In good hands...

30 Mar 2011

ARKITEMA designs new local hospital in Norway with 'fingers'

The New Narvik Hospital is placed on a sloping near the city of Narvik in Norway. The architectural scheme of the building is based on a backbone structure, which ties together three buildings that extend like spread 'fingers' throughout the sloping landscape. The shape of the building ensures a healing environment for the patients with a beautiful view overlooking the hilly Norwegian landscape and the fjord nearby. The hospital is placed thoughtfully on the site. By taking advantage of the natural slope of the site, the building interacts and merges with the landscape.

The fingers gradually increase in height towards the backbone, culminating in an entrance plaza, located to the south of the building. The fingers are joined together by smaller sections, which benefit from the light in the courtyards and contribute to the overall compactness of the hospital. Between the fingers and the connecting buildings there are courtyards, which secure daylight to the interior on each floor of the building. The fingers, the backbone and smaller connecting buildings, each has their own architectural expression giving the hospital hierarchy and aesthetic variation.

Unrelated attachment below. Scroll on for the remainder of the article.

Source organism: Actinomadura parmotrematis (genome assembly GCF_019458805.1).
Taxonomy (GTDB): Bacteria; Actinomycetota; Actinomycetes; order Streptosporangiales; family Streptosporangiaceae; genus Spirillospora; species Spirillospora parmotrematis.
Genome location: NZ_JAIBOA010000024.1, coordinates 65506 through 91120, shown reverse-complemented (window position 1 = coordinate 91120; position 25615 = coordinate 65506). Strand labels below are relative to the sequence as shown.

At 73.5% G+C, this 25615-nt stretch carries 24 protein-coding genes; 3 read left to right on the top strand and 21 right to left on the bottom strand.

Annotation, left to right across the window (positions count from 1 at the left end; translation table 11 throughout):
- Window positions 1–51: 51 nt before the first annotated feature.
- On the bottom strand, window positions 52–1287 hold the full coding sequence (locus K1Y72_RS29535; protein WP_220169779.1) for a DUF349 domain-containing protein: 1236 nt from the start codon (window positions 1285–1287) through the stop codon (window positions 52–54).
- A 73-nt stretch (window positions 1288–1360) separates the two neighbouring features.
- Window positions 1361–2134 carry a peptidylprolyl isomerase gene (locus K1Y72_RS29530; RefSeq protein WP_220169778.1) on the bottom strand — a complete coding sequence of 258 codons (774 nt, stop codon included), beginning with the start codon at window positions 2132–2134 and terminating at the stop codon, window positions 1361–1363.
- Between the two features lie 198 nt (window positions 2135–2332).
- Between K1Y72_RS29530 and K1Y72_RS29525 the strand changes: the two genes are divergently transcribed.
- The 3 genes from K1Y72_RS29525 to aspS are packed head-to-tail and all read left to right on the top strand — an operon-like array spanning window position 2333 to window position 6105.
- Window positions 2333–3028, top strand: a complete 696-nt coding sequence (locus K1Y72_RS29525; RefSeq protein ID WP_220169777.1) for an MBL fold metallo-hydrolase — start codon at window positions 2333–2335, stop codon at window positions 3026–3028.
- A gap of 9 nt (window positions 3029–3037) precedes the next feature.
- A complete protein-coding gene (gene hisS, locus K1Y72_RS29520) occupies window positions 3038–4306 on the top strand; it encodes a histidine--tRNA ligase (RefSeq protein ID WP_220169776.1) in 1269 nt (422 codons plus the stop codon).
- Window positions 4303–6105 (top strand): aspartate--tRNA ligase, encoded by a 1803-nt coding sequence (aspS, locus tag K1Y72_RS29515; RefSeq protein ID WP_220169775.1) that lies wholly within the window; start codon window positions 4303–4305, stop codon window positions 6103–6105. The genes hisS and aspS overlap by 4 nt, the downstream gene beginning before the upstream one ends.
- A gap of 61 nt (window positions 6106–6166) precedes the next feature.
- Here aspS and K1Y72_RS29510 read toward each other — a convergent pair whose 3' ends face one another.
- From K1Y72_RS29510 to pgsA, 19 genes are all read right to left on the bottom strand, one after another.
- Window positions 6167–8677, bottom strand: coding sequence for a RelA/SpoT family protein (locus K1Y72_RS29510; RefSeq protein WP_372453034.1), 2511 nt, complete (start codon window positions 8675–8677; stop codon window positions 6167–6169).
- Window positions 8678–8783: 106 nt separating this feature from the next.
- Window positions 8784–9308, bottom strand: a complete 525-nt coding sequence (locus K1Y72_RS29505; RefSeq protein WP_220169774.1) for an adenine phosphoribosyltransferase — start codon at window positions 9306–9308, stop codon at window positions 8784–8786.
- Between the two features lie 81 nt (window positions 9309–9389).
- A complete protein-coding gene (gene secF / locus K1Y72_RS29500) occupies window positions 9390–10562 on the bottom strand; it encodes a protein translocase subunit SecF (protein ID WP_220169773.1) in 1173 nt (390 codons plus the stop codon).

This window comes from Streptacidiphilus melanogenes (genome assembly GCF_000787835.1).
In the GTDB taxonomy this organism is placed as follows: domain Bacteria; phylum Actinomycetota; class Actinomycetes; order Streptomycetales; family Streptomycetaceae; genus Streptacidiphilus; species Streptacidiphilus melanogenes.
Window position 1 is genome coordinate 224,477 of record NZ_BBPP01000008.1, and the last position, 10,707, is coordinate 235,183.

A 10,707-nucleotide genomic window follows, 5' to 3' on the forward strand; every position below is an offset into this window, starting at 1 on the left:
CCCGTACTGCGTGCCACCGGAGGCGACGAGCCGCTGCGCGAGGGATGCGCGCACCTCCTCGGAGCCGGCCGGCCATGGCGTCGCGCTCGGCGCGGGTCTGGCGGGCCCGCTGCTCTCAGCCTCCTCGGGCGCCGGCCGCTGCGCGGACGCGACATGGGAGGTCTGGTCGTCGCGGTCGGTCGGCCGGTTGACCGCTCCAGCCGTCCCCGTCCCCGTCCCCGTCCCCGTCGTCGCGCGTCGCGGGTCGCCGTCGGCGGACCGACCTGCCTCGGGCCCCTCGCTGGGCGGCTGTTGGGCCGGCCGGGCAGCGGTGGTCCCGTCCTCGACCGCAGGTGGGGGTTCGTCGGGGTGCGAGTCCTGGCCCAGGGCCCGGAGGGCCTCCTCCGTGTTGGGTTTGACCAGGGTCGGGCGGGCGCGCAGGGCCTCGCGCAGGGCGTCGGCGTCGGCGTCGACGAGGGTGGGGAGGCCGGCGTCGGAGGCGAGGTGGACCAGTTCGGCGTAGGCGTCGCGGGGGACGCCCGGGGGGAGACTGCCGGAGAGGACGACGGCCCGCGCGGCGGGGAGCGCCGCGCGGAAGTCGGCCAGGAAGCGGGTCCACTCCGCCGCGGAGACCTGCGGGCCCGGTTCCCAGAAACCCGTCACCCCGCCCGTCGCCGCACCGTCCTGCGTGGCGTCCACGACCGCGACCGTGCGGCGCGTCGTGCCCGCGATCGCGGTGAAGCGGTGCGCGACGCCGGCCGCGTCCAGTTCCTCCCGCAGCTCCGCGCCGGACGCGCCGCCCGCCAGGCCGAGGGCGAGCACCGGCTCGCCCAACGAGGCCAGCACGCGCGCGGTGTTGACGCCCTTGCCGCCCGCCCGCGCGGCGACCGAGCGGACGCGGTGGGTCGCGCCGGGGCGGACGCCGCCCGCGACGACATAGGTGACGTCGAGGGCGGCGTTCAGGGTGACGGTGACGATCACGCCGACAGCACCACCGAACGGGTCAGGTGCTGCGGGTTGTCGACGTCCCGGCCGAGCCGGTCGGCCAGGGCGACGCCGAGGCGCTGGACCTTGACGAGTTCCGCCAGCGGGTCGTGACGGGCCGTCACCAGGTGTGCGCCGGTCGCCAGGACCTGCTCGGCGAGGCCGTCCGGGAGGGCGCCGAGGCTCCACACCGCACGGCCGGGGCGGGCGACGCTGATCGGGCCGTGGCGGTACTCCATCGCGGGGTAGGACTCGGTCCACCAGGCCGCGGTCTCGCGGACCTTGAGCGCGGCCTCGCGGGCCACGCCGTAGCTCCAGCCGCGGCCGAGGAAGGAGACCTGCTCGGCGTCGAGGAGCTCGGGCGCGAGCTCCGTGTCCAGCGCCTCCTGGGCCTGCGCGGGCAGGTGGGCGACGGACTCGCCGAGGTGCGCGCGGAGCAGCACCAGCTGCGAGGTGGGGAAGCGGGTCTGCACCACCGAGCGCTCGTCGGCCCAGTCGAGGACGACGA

The building is designed as a compact hospital with a clear organisation of the functions. The programme integrates somatic, psychiatric and interdisciplinary rehabilitation functions. The psychiatry is located on the ground floor with easy access to the landscape and courtyards. On the next level, in relation to the main entrance plaza, the more public functions are located, with canteen, somatic outpatients and a big stair leading to the next two floors, where the radiolology and OP-theatres are located. At the top level of the hospital the inn patient beds wards, the hotel and the maternity ward are located, undisturbed and with a view overlooking the whole area of Furomoen. The total size of the hospital is approximately 25,000 sq m.

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